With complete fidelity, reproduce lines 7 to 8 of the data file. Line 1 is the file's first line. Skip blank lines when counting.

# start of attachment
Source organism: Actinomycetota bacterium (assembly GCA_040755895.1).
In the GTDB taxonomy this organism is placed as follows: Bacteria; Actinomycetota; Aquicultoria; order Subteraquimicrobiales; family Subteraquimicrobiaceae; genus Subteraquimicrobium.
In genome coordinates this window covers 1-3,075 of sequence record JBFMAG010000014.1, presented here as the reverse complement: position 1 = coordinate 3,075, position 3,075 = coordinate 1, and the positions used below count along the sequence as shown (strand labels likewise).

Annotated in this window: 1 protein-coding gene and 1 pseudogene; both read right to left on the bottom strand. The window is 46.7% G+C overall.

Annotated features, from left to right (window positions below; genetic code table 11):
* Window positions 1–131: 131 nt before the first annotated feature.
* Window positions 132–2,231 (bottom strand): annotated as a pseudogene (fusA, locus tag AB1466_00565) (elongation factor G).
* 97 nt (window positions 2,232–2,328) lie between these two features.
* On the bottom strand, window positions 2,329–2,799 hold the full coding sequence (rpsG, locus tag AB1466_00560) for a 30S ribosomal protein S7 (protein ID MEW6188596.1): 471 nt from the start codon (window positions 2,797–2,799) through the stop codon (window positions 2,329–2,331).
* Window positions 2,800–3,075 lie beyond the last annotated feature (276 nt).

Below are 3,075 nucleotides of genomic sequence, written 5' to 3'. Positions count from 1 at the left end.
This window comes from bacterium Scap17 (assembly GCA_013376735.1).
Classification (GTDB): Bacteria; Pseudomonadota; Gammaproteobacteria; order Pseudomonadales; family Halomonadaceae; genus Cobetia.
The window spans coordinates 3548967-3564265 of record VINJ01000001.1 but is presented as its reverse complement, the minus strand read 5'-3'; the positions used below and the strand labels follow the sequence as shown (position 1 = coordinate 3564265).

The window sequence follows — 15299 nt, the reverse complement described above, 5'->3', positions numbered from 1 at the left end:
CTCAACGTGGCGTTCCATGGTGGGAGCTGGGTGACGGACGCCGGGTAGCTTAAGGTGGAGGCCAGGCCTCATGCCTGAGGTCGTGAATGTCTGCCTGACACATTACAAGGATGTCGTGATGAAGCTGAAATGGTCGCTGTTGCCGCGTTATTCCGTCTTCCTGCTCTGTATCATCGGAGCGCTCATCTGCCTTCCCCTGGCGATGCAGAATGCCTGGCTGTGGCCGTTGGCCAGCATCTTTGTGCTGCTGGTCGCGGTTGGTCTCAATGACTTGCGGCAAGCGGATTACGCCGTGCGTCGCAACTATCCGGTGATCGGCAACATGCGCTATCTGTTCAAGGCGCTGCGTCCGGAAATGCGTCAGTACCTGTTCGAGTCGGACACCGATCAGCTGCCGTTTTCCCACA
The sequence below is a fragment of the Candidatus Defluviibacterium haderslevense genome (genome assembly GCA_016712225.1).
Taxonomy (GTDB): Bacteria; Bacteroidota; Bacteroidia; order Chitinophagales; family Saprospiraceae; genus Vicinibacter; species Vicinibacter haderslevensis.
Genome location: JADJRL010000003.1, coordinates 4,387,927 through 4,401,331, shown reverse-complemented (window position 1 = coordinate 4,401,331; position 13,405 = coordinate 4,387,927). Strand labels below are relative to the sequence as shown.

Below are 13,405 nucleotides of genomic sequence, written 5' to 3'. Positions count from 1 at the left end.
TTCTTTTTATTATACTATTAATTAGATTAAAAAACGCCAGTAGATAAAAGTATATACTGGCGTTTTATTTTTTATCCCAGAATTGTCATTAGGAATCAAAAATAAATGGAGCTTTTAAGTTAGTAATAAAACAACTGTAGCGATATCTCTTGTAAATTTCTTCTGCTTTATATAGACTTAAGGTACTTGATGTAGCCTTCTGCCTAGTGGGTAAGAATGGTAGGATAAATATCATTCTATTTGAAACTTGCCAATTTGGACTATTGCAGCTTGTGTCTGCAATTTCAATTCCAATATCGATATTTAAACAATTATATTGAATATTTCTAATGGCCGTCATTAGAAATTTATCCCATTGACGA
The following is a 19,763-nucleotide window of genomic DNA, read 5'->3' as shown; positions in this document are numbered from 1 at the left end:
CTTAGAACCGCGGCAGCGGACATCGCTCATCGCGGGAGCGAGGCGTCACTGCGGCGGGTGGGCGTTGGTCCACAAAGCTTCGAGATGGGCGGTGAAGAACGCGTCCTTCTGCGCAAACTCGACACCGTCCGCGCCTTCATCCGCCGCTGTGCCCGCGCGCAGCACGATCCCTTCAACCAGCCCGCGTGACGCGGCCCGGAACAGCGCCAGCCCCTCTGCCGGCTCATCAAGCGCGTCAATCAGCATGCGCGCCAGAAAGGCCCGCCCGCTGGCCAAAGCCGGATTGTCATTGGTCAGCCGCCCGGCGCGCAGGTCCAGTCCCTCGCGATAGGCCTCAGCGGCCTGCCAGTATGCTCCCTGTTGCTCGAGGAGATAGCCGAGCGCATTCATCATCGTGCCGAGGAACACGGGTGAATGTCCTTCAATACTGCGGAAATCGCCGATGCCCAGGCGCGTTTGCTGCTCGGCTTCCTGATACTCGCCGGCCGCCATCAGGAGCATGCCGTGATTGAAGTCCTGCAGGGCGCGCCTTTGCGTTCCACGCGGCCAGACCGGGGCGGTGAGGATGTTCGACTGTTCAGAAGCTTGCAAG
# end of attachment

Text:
* Window positions 132–2,231 (bottom strand): annotated as a pseudogene (fusA, locus tag AB1466_00565) (elongation factor G).
* 97 nt (window positions 2,232–2,328) lie between these two features.